Get Involved: Citizen Science Projects

Get Involved: Citizen Science Projects

Kids using iNaturalist app to participate in WXXI Nature Challenge

Citizen science typically refers to research collaborations between scientists and volunteers, particularly (but not exclusively) to expand opportunities for scientific data collection and to provide access to scientific information for community members.

As a working definition, the folks at Cornell Lab of Ornithology offer the following: citizen science projects are "projects in which volunteers partner with scientists to answer real-world questions."

According to SciStarter, a citizen scientist is an individual who voluntarily contributes his or her time, effort, and resources toward scientific research in collaboration with professional scientists or alone. 

Nature: American Spring LIVE has partnered with citizen science projects from around the country to encourage participation. 

Below you will find a brief overview of each project and information on how to get involved. To learn even more about the below projects, visit the American Spring LIVE hub:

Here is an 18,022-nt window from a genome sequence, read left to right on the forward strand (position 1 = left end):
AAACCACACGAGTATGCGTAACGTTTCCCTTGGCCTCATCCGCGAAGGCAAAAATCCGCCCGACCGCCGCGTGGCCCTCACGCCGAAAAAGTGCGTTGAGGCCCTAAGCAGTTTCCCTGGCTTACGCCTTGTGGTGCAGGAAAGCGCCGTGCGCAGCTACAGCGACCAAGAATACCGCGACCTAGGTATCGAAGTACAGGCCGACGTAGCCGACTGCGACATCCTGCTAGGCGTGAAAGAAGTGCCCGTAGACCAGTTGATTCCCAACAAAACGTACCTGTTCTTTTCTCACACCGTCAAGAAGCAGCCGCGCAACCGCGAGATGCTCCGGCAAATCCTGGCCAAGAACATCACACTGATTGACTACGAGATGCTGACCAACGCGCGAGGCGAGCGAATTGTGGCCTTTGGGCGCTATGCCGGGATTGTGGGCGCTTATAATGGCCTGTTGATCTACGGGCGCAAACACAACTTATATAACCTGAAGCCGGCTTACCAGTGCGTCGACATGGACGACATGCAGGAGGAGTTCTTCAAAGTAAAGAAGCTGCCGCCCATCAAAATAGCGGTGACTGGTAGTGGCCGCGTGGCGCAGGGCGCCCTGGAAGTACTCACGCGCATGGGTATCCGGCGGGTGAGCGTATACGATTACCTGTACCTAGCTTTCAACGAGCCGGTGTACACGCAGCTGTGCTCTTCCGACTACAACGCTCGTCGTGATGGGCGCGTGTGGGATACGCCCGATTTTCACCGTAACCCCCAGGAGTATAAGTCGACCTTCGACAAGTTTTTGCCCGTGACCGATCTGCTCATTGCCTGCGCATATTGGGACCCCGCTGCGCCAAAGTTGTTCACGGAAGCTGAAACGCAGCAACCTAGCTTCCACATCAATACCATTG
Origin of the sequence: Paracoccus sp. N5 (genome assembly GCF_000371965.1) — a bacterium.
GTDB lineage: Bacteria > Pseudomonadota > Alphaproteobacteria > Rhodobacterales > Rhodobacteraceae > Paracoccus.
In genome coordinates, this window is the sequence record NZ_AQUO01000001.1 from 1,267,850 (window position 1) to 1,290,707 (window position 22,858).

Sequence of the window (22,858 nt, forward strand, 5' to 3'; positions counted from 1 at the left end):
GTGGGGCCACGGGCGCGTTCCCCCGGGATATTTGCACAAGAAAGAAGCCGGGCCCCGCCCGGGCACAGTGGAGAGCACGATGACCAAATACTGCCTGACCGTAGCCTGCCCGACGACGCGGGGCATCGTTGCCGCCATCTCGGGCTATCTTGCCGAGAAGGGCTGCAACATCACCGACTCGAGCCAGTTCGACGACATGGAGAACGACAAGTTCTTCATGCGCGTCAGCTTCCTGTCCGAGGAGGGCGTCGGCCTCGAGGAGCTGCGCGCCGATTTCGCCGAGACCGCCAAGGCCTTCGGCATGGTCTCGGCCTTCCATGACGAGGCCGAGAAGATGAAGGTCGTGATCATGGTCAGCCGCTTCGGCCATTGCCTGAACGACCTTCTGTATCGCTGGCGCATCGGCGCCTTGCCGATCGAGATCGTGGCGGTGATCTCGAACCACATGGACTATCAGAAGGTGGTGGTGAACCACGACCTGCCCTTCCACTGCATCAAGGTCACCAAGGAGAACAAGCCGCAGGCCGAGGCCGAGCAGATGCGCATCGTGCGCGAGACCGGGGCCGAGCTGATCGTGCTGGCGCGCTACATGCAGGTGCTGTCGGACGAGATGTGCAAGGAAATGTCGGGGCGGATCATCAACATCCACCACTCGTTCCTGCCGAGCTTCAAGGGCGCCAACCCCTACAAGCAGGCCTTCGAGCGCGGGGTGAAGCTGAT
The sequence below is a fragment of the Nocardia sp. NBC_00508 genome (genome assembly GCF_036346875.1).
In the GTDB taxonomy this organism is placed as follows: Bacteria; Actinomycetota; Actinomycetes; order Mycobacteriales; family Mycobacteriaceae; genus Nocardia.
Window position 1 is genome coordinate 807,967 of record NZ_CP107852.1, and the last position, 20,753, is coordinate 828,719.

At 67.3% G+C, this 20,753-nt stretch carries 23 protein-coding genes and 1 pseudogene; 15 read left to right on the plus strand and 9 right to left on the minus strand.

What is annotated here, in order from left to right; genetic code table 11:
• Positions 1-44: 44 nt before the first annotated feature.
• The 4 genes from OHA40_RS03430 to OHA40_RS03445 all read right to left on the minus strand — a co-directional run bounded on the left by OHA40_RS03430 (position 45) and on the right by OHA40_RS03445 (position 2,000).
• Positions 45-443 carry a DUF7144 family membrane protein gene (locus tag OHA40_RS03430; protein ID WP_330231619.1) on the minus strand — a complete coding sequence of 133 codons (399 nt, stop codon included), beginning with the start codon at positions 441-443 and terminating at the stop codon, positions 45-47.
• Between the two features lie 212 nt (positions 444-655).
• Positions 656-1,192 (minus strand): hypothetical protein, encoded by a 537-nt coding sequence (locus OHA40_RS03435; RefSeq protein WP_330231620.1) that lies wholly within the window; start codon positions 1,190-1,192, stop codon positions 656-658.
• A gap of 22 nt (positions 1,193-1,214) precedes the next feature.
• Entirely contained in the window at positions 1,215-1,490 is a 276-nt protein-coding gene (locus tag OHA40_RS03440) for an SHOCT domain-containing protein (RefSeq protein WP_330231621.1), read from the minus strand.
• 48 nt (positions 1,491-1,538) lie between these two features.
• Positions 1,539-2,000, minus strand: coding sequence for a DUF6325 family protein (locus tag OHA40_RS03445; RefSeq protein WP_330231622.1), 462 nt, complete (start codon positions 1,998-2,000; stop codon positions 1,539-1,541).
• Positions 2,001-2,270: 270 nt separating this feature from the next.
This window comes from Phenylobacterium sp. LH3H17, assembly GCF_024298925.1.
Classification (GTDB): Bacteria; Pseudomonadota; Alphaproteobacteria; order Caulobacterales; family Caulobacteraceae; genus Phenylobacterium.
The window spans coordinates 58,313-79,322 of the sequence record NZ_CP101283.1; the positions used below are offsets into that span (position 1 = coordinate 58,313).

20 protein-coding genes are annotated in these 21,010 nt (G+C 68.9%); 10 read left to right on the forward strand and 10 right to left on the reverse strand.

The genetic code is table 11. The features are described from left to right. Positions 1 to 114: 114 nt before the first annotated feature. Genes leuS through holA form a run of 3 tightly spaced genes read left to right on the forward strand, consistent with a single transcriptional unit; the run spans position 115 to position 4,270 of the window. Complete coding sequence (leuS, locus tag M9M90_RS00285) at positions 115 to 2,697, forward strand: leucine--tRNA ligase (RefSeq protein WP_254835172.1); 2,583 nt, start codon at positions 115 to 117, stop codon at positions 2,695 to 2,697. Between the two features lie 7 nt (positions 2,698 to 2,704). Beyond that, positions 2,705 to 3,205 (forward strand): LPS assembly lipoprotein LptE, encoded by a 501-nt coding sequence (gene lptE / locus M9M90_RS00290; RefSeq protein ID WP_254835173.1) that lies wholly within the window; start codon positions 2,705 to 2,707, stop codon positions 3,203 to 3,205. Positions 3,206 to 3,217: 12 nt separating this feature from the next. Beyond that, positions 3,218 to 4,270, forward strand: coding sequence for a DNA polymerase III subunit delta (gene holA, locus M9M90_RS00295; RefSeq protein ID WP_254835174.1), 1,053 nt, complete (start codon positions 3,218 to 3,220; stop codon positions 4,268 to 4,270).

SciStarter helps bring together the millions of citizen scientists in the world; the thousands of potential projects offered by researchers, organizations, and companies; and the resources, instruments, and services that enable people from all walks of life to pursue and enjoy these activities. SciStarter is the place to find, join, and contribute to science. With more than 3,000 projects and events searchable by topic, location, age-level and more, you’re sure to find the right match, anytime, anywhere. More than just a project directory, SciStarter is a robust community of more than 100,000 global citizen scientists who not only discover, bookmark and join projects but also keep track of their contributions and access the tools and instruments needed to participate in citizen science.

Learn more:

Celebrate Urban Birds